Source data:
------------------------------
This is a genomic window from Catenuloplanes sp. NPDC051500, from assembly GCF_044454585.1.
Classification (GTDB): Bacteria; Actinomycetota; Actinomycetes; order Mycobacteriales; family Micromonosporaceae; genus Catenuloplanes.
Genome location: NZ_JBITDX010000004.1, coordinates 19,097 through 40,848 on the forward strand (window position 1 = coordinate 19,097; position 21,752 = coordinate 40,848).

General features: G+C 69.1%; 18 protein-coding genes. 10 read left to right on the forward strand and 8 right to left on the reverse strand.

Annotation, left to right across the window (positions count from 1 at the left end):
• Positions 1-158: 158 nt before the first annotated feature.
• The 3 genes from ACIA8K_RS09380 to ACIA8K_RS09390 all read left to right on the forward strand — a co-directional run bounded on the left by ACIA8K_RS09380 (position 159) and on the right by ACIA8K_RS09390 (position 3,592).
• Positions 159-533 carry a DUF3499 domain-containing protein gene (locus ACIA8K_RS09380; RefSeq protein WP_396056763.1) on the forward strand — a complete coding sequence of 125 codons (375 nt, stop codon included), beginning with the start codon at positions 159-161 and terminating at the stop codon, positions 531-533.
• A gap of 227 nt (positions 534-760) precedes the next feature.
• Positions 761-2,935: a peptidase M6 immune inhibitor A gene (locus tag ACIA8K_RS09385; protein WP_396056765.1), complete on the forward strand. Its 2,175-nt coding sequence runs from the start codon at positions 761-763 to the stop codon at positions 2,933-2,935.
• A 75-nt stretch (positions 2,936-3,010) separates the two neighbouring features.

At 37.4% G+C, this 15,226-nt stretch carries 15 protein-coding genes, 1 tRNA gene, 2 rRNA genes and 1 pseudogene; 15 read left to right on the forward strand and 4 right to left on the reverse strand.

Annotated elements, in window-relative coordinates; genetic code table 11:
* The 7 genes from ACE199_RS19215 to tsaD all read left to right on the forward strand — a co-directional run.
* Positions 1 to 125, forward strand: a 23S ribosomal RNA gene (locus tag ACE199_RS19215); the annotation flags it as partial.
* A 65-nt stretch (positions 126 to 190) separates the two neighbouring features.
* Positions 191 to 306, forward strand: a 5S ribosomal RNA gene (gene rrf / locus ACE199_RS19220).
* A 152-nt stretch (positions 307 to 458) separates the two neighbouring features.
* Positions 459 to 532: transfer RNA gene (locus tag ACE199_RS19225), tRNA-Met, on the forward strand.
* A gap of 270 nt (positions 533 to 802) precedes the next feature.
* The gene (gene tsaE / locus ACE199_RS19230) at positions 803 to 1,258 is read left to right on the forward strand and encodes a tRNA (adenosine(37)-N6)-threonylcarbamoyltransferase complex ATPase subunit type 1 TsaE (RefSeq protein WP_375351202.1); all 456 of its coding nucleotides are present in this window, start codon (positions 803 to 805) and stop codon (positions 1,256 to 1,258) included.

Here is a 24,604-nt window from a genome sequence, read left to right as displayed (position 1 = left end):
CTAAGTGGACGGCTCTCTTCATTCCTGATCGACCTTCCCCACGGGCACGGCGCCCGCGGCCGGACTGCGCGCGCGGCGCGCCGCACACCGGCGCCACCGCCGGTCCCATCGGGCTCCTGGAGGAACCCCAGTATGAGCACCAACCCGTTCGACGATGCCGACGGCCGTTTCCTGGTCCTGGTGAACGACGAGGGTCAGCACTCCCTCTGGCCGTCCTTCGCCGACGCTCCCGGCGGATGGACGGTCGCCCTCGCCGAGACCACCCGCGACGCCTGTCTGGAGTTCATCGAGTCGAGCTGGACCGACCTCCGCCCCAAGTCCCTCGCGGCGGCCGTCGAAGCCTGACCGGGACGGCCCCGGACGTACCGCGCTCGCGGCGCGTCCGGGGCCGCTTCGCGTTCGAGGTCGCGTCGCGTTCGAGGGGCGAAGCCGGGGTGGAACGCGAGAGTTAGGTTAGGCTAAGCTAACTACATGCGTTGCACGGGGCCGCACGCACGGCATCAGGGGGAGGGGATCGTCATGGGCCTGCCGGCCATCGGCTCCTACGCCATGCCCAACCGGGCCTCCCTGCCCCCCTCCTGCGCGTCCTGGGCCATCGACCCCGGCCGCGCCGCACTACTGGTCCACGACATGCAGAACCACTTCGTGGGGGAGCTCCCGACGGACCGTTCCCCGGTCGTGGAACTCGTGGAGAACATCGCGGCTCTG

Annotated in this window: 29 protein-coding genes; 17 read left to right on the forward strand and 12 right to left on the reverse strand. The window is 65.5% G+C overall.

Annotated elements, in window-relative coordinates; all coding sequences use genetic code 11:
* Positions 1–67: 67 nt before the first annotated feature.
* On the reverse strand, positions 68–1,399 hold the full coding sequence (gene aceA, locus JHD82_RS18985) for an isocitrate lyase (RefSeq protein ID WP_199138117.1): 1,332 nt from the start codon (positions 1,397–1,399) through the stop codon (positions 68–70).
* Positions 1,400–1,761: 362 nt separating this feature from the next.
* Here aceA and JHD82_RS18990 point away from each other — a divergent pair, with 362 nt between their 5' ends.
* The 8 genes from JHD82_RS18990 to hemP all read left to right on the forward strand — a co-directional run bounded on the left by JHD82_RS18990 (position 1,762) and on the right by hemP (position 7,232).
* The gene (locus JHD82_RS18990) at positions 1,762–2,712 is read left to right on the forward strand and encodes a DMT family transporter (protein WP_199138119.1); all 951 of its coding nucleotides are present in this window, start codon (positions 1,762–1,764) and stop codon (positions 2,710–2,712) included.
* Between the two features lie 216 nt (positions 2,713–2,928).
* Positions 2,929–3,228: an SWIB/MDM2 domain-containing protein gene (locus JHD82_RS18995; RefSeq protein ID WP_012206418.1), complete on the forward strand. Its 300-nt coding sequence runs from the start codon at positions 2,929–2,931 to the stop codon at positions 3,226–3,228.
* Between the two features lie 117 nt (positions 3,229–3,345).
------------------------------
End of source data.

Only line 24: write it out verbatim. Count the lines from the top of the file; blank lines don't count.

Annotated in this window: 29 protein-coding genes; 17 read left to right on the forward strand and 12 right to left on the reverse strand. The window is 65.5% G+C overall.